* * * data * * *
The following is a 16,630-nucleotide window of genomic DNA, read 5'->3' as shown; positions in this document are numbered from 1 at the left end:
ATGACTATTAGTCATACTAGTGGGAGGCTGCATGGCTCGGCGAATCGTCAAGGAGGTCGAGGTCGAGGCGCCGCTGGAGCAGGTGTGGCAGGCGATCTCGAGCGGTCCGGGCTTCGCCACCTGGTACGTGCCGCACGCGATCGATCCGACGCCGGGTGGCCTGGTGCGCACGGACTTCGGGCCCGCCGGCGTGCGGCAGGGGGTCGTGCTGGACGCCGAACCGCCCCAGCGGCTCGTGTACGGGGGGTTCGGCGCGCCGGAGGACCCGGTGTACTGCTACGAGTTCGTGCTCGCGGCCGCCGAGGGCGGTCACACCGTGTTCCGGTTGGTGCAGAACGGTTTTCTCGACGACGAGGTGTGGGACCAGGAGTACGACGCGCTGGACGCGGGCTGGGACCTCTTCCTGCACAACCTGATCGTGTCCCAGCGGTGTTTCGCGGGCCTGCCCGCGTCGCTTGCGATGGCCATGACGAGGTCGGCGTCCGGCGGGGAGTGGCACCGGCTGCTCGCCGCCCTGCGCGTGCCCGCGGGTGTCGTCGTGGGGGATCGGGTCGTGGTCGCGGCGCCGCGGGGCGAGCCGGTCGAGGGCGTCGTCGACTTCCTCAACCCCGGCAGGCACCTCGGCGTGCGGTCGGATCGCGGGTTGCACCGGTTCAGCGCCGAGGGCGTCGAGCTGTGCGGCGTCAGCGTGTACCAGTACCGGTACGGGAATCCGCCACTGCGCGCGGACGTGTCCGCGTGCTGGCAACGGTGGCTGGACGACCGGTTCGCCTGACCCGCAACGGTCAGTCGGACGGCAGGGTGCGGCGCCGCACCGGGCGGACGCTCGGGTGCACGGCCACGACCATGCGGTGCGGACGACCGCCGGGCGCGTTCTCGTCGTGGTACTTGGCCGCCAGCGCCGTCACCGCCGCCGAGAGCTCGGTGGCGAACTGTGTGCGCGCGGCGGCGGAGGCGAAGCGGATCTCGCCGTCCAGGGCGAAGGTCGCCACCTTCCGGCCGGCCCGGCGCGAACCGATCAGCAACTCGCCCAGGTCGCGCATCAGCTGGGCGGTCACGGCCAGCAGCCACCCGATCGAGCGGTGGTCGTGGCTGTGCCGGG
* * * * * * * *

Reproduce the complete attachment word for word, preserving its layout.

The following is a 16,630-nucleotide window of genomic DNA, read 5'->3' as shown; positions in this document are numbered from 1 at the left end:
ATGACTATTAGTCATACTAGTGGGAGGCTGCATGGCTCGGCGAATCGTCAAGGAGGTCGAGGTCGAGGCGCCGCTGGAGCAGGTGTGGCAGGCGATCTCGAGCGGTCCGGGCTTCGCCACCTGGTACGTGCCGCACGCGATCGATCCGACGCCGGGTGGCCTGGTGCGCACGGACTTCGGGCCCGCCGGCGTGCGGCAGGGGGTCGTGCTGGACGCCGAACCGCCCCAGCGGCTCGTGTACGGGGGGTTCGGCGCGCCGGAGGACCCGGTGTACTGCTACGAGTTCGTGCTCGCGGCCGCCGAGGGCGGTCACACCGTGTTCCGGTTGGTGCAGAACGGTTTTCTCGACGACGAGGTGTGGGACCAGGAGTACGACGCGCTGGACGCGGGCTGGGACCTCTTCCTGCACAACCTGATCGTGTCCCAGCGGTGTTTCGCGGGCCTGCCCGCGTCGCTTGCGATGGCCATGACGAGGTCGGCGTCCGGCGGGGAGTGGCACCGGCTGCTCGCCGCCCTGCGCGTGCCCGCGGGTGTCGTCGTGGGGGATCGGGTCGTGGTCGCGGCGCCGCGGGGCGAGCCGGTCGAGGGCGTCGTCGACTTCCTCAACCCCGGCAGGCACCTCGGCGTGCGGTCGGATCGCGGGTTGCACCGGTTCAGCGCCGAGGGCGTCGAGCTGTGCGGCGTCAGCGTGTACCAGTACCGGTACGGGAATCCGCCACTGCGCGCGGACGTGTCCGCGTGCTGGCAACGGTGGCTGGACGACCGGTTCGCCTGACCCGCAACGGTCAGTCGGACGGCAGGGTGCGGCGCCGCACCGGGCGGACGCTCGGGTGCACGGCCACGACCATGCGGTGCGGACGACCGCCGGGCGCGTTCTCGTCGTGGTACTTGGCCGCCAGCGCCGTCACCGCCGCCGAGAGCTCGGTGGCGAACTGTGTGCGCGCGGCGGCGGAGGCGAAGCGGATCTCGCCGTCCAGGGCGAAGGTCGCCACCTTCCGGCCGGCCCGGCGCGAACCGATCAGCAACTCGCCCAGGTCGCGCATCAGCTGGGCGGTCACGGCCAGCAGCCACCCGATCGAGCGGTGGTCGTGGCTGTGCCGGG